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I've created simple custom control - derived from Component class:

public partial class TrialChecker : Component
{
    private int _trialDays;


    public int TrialDays
    {
        get { return _trialDays; }
        set { _trialDays = value;}
    }

    public TrialChecker()
    {
        InitializeComponent();

        MessageBox.Show(TrialDays.ToString());

    }

    public int GetTrialDays()
    {
        return _trialDays;
    }
}

This control will be used to implement trial functionality in my application. Application (before it starts) should check trial remaining days and display notify dialog containing trial remaining days and textbox to write unlock key.

But I want to minimalise amount of code needed to wirte while using this control. So, my idea is to place trial check code inside my control and - just after control is created, it should display remaining days.

Trial period (TrialDays property) is set on user designer and it should be available to use just afeter control is created. As you can see, I tried to put this to constructor but it does not work, because constructor is called before setting TrialDays to valuje entered in user designer. And MessageBox always displays default value 0.

There is no any OnLoad or OnCreate events abailable to override. So, how can I automatically check trial status using value entered in designer?

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up vote 2 down vote accepted

The Component class is very simple, it just provides a way to host the component on a form at design time, giving access to its properties with the Properties window. But it has no notable useful events, using a component requires explicit code in the form. Like OpenFormDialog, nothing happens with it until you call its ShowDialog() method.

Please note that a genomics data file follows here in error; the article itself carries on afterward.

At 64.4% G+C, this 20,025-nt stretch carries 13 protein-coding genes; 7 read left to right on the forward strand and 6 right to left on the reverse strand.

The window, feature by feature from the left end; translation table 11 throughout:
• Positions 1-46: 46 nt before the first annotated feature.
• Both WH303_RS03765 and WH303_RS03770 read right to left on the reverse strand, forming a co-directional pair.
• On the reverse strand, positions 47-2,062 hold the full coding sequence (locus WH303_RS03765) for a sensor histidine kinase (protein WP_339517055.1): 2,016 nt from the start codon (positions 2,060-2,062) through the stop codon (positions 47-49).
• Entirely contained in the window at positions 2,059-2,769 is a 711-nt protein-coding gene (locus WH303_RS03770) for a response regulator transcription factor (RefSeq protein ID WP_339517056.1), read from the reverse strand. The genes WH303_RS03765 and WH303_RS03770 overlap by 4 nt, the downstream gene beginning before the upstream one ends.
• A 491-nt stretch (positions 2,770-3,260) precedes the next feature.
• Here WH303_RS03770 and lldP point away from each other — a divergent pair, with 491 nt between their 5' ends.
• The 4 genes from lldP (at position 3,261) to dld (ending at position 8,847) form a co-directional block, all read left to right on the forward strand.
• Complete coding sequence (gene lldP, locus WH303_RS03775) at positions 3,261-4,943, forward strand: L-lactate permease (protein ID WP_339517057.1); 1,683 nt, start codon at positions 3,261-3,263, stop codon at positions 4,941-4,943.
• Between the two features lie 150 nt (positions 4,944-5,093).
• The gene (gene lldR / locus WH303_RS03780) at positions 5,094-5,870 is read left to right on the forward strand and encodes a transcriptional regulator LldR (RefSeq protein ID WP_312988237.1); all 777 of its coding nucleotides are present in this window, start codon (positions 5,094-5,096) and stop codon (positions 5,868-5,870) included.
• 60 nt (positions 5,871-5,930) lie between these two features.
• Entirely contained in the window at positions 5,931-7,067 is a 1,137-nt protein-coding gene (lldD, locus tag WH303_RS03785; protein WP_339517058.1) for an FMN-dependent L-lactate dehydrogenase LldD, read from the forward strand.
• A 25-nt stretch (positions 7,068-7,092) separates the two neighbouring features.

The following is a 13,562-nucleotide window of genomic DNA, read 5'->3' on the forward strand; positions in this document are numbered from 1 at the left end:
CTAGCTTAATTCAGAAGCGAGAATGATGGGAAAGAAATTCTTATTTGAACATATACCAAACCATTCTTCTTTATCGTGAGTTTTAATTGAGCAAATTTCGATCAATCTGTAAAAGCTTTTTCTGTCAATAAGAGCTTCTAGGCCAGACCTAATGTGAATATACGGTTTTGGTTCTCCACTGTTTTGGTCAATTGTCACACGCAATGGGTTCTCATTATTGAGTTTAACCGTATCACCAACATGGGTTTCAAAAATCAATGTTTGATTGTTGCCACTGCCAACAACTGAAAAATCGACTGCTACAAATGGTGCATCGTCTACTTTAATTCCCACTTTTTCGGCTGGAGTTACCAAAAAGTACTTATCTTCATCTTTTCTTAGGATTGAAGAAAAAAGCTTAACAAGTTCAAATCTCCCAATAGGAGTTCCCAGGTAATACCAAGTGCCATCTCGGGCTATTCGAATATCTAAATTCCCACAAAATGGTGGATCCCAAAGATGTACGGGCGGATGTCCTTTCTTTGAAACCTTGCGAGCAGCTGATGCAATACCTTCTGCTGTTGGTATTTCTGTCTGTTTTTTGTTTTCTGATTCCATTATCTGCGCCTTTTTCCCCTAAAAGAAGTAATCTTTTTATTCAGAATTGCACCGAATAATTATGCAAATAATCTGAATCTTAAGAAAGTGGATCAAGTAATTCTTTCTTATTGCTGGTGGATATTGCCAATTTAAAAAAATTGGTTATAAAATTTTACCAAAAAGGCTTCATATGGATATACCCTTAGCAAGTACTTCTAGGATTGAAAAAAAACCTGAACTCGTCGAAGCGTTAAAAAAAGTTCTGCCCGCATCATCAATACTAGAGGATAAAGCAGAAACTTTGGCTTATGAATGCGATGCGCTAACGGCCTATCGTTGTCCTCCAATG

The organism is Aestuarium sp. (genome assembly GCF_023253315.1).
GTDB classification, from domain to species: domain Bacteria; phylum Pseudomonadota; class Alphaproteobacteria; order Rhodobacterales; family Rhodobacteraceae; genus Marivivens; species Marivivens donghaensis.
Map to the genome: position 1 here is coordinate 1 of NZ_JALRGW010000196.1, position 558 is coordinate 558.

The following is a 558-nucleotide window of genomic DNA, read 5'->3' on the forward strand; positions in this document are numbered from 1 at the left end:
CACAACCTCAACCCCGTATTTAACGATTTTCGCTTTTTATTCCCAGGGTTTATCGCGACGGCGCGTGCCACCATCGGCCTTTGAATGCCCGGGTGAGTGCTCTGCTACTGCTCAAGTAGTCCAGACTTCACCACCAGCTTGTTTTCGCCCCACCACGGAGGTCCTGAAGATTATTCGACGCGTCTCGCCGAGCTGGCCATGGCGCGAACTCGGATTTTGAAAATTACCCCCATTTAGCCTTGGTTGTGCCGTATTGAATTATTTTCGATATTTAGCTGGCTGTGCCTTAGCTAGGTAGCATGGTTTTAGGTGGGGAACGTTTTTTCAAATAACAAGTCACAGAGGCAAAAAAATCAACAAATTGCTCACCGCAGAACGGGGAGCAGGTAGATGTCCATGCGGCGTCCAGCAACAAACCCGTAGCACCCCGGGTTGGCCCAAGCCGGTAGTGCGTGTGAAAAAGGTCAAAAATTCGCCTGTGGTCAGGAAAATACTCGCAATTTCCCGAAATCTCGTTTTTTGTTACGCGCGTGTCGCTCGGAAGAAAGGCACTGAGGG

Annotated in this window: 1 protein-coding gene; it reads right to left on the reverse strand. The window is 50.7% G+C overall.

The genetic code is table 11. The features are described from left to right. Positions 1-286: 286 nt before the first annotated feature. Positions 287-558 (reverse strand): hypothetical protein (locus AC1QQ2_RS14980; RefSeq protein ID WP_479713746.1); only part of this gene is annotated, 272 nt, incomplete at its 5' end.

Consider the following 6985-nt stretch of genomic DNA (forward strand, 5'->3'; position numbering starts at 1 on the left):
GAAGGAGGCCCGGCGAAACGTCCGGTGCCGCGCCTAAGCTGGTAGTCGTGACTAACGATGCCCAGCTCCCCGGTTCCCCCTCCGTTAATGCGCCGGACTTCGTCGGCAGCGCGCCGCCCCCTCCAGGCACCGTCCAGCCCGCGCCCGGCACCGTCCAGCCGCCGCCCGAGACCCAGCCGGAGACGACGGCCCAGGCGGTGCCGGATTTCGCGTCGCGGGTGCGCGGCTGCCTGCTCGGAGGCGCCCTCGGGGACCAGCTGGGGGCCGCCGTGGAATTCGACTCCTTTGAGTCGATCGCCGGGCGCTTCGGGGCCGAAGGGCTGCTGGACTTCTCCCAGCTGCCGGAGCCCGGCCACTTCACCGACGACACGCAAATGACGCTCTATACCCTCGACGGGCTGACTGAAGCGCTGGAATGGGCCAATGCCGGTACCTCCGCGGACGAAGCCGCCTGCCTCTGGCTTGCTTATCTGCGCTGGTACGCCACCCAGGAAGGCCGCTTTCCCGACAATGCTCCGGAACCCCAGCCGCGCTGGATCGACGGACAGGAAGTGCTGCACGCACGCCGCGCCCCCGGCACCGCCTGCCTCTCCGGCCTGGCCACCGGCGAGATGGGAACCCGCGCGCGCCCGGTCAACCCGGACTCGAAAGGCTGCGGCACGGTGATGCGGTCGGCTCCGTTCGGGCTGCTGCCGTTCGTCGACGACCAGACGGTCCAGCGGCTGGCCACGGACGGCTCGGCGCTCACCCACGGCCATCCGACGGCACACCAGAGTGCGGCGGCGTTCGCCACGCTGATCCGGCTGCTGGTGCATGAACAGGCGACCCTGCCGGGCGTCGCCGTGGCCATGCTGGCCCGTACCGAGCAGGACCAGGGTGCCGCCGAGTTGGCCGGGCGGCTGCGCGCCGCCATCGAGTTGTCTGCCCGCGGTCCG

The constructor is usable but unfortunately it runs too early. The DesignMode property tells you whether or not a component runs at design time but it isn't set yet at constructor time. You'll need to delay the code and that's difficult because there are no other methods or events that run later.

A solution is to use the events of the form that you dropped the component on. Like the Load event. That requires some giddy code to coax the designer to tell you about the form. That technique is used by the ErrorProvider component, it requires exposing a property of type ContainerControl and overriding the Site property setter. Like this:

using System;
using System.ComponentModel;
using System.ComponentModel.Design;
using System.Windows.Forms;

public partial class Component1 : Component {
    private ContainerControl parent;

    [Browsable(false)]
    public ContainerControl ContainerControl {
        get { return parent; }
        set {
            if (parent == null) {
                var form = value.FindForm();
                if (form != null) form.Load += new EventHandler(form_Load);
            }
            parent = value;
        }
    }

    public override ISite Site {
        set {
            // Runs at design time, ensures designer initializes ContainerControl
            base.Site = value;
            if (value == null) return;
            IDesignerHost service = value.GetService(typeof(IDesignerHost)) as IDesignerHost;
            if (service == null) return;
            IComponent rootComponent = service.RootComponent;
            this.ContainerControl = rootComponent as ContainerControl;
        }
    }

    void form_Load(object sender, EventArgs e) {
        if (!this.DesignMode) {
            MessageBox.Show("Trial");
        }
    }
}

The code is inscrutable, but you can be pretty sure it is reliable and stable because this is what the ErrorProvider component uses. Be sure to call Environment.Exit() when the trial period has ended, an exception isn't going to work well.

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